But risks to inflation including future direction of food crop prices, exchange rate prevail
Kampala, Uganda | JULIUS BUSINGE | Uganda’s economy is projected to grow faster this year subject to a number of fundamentals.
These include; continued investment in public infrastructure which will in turn have positive spillovers on private sector investment activity and spending and the growth in private sector credit.
In its latest monetary policy statement, Bank of Uganda said the country’s Gross Domestic Product grew between 7-8% in the first 10 months of 2018 and that it is expected to sustain growth in the coming years supported by the ongoing investment in public infrastructure.
The bank said economic growth in FY2018/2019 could be higher than the previous projection of 6%, with core and headline inflation forecast to peak to 6-6.5% and 5.1% in the second half of this year, which is lower than the previous forecast by 1 and 0.7 percentage points, respectively.
But in the medium term, core inflation outlook, the target for BoU’s monetary policy remains within the target of 5%.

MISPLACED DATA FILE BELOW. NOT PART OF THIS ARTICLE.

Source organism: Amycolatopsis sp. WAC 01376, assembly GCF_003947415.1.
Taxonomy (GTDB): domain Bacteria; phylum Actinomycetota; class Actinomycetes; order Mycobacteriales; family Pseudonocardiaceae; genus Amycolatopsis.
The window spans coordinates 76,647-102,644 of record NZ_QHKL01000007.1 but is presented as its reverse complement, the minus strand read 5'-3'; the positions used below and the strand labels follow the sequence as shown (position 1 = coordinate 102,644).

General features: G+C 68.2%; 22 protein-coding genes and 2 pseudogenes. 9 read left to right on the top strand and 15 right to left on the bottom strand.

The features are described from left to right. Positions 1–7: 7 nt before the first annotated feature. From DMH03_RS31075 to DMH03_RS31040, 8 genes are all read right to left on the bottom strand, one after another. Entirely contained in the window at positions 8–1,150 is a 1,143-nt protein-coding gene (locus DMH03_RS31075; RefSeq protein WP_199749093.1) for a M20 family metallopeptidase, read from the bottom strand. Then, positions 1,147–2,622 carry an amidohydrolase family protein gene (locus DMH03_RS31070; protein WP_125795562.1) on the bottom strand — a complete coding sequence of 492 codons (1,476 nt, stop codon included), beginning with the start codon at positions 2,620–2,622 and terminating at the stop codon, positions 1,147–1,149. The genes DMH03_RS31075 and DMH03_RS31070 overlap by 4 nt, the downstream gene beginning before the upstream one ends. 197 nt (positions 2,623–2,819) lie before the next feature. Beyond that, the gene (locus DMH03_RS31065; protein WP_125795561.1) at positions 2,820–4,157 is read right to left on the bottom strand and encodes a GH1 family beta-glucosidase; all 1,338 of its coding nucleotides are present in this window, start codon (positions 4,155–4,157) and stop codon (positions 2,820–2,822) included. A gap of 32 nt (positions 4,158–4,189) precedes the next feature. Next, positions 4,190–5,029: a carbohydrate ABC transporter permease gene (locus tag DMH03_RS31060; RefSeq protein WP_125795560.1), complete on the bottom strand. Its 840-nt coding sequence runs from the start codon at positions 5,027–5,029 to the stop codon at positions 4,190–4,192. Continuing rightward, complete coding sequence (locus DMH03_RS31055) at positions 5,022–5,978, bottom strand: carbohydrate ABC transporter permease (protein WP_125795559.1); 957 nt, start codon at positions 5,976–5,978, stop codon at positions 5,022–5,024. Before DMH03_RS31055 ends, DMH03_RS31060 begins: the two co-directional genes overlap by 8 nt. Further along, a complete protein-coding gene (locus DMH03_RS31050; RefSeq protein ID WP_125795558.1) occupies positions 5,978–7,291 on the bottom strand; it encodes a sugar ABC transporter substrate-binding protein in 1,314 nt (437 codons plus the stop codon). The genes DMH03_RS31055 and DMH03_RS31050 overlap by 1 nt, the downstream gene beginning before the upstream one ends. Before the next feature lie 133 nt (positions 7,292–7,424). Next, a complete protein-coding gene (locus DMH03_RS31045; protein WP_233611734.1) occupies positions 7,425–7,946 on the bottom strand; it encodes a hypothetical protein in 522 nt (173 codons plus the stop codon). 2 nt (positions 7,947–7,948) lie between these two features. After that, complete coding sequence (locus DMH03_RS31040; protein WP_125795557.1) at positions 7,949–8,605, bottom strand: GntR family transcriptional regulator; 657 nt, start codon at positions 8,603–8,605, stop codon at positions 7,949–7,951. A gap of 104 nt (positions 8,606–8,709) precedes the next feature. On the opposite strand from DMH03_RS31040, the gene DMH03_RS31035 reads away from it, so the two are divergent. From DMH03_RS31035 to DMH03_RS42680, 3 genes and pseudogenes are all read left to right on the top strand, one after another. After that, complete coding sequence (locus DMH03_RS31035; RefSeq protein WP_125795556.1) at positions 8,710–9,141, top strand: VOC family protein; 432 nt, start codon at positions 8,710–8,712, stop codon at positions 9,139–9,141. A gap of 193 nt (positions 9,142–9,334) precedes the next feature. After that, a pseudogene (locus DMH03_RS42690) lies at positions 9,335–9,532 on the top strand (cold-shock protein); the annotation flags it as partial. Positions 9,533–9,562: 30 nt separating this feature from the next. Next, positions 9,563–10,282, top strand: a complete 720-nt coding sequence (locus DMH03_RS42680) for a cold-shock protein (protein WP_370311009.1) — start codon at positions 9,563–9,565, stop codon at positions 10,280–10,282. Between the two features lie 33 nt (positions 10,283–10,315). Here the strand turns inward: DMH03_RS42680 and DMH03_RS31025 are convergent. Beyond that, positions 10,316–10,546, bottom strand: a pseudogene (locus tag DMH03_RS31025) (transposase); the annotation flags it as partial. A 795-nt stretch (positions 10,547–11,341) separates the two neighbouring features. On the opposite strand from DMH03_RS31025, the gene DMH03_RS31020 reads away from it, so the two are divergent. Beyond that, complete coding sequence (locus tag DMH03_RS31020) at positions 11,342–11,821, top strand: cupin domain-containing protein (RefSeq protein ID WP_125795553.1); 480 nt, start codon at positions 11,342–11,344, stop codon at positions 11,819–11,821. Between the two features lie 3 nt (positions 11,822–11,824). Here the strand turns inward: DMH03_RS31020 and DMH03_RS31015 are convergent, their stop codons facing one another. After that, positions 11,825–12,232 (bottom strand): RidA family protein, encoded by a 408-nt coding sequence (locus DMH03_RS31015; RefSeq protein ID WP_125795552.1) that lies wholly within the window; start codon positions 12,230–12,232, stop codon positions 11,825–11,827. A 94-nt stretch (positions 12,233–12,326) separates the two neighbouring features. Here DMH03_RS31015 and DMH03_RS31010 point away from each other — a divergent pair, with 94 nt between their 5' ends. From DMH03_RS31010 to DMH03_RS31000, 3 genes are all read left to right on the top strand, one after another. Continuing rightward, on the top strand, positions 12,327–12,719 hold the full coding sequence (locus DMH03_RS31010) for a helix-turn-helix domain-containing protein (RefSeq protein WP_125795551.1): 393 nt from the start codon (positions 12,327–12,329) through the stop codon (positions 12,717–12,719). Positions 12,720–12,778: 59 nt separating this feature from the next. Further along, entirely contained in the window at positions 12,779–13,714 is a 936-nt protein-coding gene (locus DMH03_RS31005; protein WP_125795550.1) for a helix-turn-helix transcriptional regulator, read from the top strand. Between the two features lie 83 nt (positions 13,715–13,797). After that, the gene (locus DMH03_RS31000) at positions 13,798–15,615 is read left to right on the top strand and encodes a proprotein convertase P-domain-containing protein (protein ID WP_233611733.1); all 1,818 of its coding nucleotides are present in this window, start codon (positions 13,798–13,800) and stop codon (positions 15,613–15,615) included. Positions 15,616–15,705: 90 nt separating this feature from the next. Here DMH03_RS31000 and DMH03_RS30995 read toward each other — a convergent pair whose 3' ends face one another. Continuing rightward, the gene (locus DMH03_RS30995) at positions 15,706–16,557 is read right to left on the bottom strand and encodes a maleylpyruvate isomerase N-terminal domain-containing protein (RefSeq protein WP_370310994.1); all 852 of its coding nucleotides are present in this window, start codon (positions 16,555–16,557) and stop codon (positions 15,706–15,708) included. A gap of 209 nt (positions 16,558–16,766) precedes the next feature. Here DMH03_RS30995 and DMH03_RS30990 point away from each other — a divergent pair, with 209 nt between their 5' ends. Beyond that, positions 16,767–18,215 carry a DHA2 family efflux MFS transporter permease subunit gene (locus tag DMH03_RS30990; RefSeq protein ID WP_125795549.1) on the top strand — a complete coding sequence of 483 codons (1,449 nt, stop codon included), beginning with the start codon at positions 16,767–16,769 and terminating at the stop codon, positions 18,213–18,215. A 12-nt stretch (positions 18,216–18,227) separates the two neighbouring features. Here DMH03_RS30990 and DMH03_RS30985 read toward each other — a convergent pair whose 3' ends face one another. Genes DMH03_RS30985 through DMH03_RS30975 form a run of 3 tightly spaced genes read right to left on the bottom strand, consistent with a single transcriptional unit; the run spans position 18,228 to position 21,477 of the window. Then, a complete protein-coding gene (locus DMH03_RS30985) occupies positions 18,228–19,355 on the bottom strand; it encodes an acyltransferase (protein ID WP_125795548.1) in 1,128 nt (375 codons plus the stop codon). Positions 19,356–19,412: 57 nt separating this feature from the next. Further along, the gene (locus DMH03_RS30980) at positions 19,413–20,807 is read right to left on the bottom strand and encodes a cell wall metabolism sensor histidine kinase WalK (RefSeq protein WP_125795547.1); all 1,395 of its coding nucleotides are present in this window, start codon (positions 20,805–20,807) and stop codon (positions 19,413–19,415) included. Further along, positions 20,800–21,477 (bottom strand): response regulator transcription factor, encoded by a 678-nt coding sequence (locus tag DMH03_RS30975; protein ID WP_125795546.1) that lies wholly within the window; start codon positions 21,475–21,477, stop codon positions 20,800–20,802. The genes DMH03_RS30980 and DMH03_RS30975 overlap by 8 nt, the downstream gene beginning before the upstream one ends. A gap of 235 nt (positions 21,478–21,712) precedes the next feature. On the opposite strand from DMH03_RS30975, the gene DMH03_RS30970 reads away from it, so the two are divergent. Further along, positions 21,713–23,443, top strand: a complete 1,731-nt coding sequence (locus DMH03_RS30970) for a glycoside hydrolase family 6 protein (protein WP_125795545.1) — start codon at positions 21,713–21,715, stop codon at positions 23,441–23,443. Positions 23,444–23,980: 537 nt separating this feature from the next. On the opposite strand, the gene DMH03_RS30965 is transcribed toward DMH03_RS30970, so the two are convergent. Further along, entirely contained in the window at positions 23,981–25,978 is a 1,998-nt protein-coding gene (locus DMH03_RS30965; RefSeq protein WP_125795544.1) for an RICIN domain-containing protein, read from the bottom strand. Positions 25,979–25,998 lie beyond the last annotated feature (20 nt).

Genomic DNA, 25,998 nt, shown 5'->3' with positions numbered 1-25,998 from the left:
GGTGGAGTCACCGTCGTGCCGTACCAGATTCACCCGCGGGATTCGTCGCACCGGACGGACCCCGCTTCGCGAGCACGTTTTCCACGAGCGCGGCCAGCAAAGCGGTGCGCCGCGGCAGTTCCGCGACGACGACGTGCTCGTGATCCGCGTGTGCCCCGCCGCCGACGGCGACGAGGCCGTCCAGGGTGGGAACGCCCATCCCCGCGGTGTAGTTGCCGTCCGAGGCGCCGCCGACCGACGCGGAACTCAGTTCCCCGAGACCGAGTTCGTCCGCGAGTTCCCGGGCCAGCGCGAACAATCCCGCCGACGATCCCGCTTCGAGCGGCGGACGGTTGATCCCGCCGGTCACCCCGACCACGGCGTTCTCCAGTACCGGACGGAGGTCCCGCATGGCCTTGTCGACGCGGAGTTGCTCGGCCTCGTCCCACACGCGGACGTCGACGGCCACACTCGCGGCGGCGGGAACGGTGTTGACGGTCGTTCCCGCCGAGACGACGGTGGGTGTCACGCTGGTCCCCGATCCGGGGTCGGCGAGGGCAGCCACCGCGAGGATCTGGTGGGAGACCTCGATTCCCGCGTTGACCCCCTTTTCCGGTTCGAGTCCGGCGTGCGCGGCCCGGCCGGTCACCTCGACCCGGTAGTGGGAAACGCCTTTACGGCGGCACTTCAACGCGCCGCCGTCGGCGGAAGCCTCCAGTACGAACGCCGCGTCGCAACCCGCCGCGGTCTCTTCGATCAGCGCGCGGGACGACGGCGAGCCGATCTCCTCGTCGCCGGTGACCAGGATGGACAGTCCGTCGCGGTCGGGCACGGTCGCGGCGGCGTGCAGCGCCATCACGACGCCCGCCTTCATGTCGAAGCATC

However, there is a fear that the growth in private sector credit, though on a recovery path, remains below its historical trend and that its contribution to economic growth could be weighed down by increased public borrowing requirement and the associated further increase in interest rates.
The bank also says there are risks to inflation including the future direction of food crop prices, the path of the exchange rate that could affect this year’s economic growth.
Economic experts, however, have mixed views on the anticipated economic growth for this year.
Isaac Nkote from Makerere University Business School told The Independent that the economic activities could increase in 2019 partly supported by money for the 2021 elections that could start flowing in.
He also notes that the Supreme Court ruling on presidential age limit case would enable investors analyse the economic and political environment ahead of 2021 general elections before making their investment decisions.
The hearing of the age limit case is based on last year’s judgment of the Constitutional Court and is filed by several lawyers including Male Mabirizi.
Mabirizi and others are among other things opposed to the removal of the presidential age limit in the constitution.
Enock Twinoburyo, a senior economist at the Sustainable Development Goals Center for Africa in Kigali, Rwanda said he is optimistic that Uganda’s economy will perform better in 2019.
“2018 is a good foundation for a positive outlook in 2019,” he told The Independent.